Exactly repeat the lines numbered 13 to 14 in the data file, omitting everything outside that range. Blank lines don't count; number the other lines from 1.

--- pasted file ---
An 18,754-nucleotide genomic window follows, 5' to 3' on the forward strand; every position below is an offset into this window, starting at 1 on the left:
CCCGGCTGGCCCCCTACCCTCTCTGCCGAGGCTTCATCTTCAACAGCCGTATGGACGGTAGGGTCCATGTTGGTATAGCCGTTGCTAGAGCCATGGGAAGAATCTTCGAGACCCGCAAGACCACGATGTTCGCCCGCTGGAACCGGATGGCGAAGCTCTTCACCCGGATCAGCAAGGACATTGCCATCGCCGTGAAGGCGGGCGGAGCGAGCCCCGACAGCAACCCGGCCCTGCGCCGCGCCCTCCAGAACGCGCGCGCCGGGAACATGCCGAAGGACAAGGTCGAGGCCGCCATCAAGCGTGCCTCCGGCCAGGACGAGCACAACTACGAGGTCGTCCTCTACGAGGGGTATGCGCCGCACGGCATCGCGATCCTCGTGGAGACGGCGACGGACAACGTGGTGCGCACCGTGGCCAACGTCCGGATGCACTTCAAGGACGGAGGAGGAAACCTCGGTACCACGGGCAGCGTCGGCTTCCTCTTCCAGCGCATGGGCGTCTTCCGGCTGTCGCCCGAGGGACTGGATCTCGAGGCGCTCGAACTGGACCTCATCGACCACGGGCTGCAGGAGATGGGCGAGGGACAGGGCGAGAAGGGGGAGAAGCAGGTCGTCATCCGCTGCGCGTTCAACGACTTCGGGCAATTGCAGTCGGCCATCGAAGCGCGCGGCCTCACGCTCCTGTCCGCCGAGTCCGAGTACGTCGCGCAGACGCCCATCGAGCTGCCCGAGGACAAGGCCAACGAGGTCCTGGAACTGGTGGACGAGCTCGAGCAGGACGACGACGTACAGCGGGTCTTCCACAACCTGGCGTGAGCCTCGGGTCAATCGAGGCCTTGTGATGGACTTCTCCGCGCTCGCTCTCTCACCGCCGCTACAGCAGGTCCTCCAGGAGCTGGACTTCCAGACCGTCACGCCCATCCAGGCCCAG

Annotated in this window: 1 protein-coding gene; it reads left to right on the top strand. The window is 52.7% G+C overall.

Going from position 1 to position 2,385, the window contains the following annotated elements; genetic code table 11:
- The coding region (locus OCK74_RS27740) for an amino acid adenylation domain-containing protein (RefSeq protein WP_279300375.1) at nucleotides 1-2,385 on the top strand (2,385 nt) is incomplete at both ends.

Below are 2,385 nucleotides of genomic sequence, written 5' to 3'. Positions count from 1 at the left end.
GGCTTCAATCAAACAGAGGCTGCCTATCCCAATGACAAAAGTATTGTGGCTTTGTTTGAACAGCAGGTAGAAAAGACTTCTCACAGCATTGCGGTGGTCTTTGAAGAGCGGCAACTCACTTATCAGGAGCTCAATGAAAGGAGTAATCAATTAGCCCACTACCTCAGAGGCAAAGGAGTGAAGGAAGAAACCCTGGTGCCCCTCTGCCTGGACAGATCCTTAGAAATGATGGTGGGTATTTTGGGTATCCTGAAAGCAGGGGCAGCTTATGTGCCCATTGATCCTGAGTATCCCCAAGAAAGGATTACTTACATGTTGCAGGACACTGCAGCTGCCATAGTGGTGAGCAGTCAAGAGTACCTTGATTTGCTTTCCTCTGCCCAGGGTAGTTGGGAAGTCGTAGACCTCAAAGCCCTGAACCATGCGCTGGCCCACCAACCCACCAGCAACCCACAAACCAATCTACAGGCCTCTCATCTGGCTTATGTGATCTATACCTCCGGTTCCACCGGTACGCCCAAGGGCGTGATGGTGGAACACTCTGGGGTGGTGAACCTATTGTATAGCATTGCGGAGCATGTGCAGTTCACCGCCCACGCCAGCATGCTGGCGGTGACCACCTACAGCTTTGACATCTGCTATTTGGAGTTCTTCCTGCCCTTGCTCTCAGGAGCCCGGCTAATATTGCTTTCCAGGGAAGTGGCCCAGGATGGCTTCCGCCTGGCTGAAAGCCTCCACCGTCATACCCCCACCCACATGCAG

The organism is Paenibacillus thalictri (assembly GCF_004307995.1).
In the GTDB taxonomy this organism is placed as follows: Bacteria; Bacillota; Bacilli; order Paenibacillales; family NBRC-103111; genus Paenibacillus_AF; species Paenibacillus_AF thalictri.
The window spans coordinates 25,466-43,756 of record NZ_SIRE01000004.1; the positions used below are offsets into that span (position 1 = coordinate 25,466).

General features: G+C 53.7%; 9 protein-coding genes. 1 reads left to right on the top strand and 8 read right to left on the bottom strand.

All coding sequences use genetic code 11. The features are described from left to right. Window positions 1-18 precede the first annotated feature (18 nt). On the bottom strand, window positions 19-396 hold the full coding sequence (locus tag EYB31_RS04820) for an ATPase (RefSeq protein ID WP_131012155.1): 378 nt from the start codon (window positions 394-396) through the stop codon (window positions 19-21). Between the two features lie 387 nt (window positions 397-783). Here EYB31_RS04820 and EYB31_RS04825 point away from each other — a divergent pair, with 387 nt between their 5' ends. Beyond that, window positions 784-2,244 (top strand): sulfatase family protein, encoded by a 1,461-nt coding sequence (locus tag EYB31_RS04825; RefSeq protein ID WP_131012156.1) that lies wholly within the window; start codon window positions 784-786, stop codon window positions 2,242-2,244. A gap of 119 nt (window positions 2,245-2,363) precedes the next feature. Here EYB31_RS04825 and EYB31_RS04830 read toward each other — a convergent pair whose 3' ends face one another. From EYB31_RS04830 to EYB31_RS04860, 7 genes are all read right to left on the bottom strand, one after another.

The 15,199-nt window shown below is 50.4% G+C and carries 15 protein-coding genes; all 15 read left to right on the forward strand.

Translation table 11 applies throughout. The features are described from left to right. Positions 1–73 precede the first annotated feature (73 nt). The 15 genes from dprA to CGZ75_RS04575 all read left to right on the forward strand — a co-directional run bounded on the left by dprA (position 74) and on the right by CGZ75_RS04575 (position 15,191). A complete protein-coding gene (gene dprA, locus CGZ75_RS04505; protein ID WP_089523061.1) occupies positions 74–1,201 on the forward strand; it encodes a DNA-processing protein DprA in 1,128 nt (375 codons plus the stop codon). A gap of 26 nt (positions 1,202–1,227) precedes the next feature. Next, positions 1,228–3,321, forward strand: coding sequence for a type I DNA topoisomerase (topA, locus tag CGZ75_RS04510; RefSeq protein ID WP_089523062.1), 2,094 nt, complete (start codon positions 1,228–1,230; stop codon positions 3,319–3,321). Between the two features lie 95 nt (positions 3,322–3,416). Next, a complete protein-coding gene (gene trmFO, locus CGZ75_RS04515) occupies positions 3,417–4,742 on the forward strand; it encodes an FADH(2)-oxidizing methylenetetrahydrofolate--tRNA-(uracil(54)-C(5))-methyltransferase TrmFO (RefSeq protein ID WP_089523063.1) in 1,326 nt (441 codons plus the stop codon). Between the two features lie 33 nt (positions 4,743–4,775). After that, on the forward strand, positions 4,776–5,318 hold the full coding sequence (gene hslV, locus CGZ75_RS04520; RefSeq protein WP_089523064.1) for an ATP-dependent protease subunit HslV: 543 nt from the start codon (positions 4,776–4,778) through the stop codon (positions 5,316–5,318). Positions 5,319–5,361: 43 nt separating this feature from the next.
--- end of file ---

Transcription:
The 15,199-nt window shown below is 50.4% G+C and carries 15 protein-coding genes; all 15 read left to right on the forward strand.

Translation table 11 applies throughout. The features are described from left to right. Positions 1–73 precede the first annotated feature (73 nt). The 15 genes from dprA to CGZ75_RS04575 all read left to right on the forward strand — a co-directional run bounded on the left by dprA (position 74) and on the right by CGZ75_RS04575 (position 15,191). A complete protein-coding gene (gene dprA, locus CGZ75_RS04505; protein ID WP_089523061.1) occupies positions 74–1,201 on the forward strand; it encodes a DNA-processing protein DprA in 1,128 nt (375 codons plus the stop codon). A gap of 26 nt (positions 1,202–1,227) precedes the next feature. Next, positions 1,228–3,321, forward strand: coding sequence for a type I DNA topoisomerase (topA, locus tag CGZ75_RS04510; RefSeq protein ID WP_089523062.1), 2,094 nt, complete (start codon positions 1,228–1,230; stop codon positions 3,319–3,321). Between the two features lie 95 nt (positions 3,322–3,416). Next, a complete protein-coding gene (gene trmFO, locus CGZ75_RS04515) occupies positions 3,417–4,742 on the forward strand; it encodes an FADH(2)-oxidizing methylenetetrahydrofolate--tRNA-(uracil(54)-C(5))-methyltransferase TrmFO (RefSeq protein ID WP_089523063.1) in 1,326 nt (441 codons plus the stop codon). Between the two features lie 33 nt (positions 4,743–4,775). After that, on the forward strand, positions 4,776–5,318 hold the full coding sequence (gene hslV, locus CGZ75_RS04520; RefSeq protein WP_089523064.1) for an ATP-dependent protease subunit HslV: 543 nt from the start codon (positions 4,776–4,778) through the stop codon (positions 5,316–5,318). Positions 5,319–5,361: 43 nt separating this feature from the next.